Mary has taken to starting every evening with a glass or three of champagne like she’s the mistress of some stone manor in the fox-run wilds of England. We keep telling ourselves that we are saving oodles by not going out to cafes and restaurants and movies and whatever else we seem to fill our endless time with. So we can indulge. And no, I haven’t lost my job yet. I’m keeping to myself the rumours. Which I heard last night at Jeff’s place.  I told Mary I was walking the dog but went straight round to his place. He lives alone, no control freaks in his household. And yeah, Matt and Blue were there too and their alibi dogs. And we had a beer. So shoot me. And that’s where I heard the rumours about the lay-offs. Jeff was freaking out, snot and tears everywhere, and so we took turns patting him on the back. We’re not complete assholes.

No need to worry Mary just yet. Let her keep swilling the champers. I might make the cut. You never know. So yeah, I can spare a beer for the mess taking up space on my couch, watching the Swedish murder scene with way too much attention. I hand him a cheeky microbrew I’ve discovered down the Peninsula and a bowl of peanuts too, just to keep him busy.

“You ready,” he asks, his hand like a limp rag as he dips it into the peanuts.

“For what?”

“For the end of the world…”

“Don’t be an idiot.”

“…as you know it.”

Mr. Drama Prince. No. I say. All these people going on about how nice the world is, so quiet you can hear the birds and all the bunnies swimming in the canals, and everyone being matey and pole dancing on balconies, and chatting with friends you haven’t thought about for twenty years (there was a reason, mate). No, I prefer it like it was before. Give me smog you can chew on any day. Give me the sweet sweat of a stranger. The packed nonsensical lives of a teenager. The complete disinterest of your common man. Hand me over consumption and petty squabbles fixed up over a picnic in the park. Give me love with too many people for your own and their good. Tight Coles aisles and the eye rolling and the bad breath. God, what I would give for a bout of someone’s bad breath riling my day. Or fresh food markets with the barking vendors and the crushing crowd and the bright fleshy root vegetables piled high like tarts showing their tits. Give me heaving humanity in all its glory.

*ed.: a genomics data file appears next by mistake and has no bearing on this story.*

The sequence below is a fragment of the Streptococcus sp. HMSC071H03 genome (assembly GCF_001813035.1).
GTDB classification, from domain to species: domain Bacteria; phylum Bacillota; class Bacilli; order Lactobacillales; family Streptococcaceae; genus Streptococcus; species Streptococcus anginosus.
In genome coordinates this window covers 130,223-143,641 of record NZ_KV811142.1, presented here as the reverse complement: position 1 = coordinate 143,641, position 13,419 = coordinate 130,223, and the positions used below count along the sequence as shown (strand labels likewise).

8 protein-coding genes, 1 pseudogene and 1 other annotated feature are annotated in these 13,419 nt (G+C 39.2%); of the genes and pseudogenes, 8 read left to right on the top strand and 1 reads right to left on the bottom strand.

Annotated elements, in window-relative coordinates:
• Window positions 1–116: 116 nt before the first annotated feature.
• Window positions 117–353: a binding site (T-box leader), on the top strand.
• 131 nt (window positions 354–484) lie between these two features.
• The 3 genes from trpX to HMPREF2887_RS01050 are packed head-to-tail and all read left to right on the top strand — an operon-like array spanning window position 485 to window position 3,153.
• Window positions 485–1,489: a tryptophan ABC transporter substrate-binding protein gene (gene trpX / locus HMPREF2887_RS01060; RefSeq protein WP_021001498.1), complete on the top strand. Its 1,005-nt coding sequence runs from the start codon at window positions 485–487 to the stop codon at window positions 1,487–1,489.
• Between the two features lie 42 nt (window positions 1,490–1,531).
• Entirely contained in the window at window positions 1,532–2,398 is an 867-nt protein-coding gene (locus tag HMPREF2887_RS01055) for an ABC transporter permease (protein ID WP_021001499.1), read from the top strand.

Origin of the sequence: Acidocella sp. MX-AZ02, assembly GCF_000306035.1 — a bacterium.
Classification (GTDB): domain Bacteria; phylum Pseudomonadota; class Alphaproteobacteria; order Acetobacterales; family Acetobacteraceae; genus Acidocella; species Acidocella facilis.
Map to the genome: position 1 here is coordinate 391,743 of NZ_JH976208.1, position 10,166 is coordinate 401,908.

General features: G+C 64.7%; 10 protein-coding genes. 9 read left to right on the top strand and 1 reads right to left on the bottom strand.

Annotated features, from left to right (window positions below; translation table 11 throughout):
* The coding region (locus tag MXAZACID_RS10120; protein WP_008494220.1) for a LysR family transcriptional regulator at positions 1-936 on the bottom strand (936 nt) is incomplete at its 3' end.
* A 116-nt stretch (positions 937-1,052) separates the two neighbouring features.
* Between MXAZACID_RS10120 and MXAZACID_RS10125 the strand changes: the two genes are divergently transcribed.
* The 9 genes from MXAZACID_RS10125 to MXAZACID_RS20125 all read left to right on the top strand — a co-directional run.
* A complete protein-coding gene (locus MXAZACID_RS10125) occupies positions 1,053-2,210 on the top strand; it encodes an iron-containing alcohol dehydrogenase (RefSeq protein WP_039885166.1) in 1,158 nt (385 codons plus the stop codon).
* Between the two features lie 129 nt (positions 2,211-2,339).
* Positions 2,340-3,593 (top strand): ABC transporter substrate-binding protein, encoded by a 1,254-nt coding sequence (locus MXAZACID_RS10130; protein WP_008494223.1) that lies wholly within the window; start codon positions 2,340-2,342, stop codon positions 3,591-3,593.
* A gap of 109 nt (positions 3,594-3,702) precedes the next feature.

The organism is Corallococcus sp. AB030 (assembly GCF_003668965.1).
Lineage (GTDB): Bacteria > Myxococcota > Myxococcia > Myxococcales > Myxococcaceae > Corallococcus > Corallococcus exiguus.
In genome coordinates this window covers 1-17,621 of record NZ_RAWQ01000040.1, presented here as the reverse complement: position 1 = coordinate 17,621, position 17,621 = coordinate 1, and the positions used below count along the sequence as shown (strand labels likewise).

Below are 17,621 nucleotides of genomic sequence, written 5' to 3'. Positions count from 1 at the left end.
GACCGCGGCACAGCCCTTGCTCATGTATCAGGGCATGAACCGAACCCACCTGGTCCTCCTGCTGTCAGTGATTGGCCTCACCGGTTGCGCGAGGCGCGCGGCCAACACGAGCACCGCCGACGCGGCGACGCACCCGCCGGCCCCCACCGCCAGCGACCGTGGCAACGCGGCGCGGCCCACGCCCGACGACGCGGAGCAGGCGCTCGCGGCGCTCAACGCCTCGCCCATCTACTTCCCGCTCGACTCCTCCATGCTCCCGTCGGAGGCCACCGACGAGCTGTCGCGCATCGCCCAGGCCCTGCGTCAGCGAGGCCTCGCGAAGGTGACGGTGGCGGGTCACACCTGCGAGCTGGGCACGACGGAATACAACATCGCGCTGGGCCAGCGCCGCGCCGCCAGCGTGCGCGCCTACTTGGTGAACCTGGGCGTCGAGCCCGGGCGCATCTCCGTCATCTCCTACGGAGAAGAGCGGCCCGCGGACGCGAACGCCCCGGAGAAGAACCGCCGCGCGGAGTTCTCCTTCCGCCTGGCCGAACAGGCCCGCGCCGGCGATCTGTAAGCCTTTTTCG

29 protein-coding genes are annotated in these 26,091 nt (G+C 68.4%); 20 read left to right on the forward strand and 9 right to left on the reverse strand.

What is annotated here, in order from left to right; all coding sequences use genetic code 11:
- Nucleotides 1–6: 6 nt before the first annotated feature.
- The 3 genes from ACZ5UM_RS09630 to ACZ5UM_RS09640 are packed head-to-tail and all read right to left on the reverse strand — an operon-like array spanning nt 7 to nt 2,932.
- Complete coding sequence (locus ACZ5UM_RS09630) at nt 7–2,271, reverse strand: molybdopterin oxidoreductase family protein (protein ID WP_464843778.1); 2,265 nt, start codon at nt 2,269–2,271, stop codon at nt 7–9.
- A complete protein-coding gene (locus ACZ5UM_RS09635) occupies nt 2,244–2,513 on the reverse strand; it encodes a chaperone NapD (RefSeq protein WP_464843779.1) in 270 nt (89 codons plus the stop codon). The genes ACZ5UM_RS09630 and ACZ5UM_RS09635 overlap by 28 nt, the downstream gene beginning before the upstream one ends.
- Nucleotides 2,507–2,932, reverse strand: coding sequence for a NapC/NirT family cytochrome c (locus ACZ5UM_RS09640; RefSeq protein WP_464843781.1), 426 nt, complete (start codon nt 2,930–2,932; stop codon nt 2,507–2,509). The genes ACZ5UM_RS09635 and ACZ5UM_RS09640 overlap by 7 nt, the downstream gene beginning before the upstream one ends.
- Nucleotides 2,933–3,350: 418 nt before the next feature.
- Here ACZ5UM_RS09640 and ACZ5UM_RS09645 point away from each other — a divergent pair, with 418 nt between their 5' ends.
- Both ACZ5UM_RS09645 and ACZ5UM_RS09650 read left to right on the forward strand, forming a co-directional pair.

The stranger raises his eyebrows. “Too late now, mate. Should have made your predilections clearer.”

“Would it have made a difference?”

He thinks a moment. “Nah, not really.” He raises his empty beer bottle. “Another for the road?”

“Dad?” It’s Tim, finally coming up for air, his face pouched with boredom, his body slack from lounging all day at the computer. His eyes are slits, barely registering the moocher on the couch.

“Your kid?” The stranger says. Master of the obvious. I nod, unease creeping into my guts.

“Get some breakfast and go for a bike ride,” I bark at Tim. His eyes widen at the thought of so much activity. “Now,” I insist. I want him out of the stranger’s eyesight.

“Yeah, yeah, OK.” Tim pulls his face back from the open door and closes it.

“Nice kid,” the stranger murmurs. “Pity.”

I want him out. Now. No more beer. No more savage television. Time to go. I have been welcoming enough.

He nods his head in agreement. “Yes, yes, you have.” He heaves himself up from the couch, patting his pockets. “Got everything? Probably not. Oh well, onward and onward.”

He holds out his hand for a shake. “No hard feelings, mate.”

I ignore the hand and open the front door for him to leave just as Mary appears, the lead attached to the dog in one hand, her iPhone attached to earphones in the other. Who’s that?” she says, eyeing the grease ball disappearing down our path.

“No one,” I say.

She nods then puckers her forehead as she places a hand to my clammy cheek. “Oh, mate,” she says, “I can’t believe you let him in.”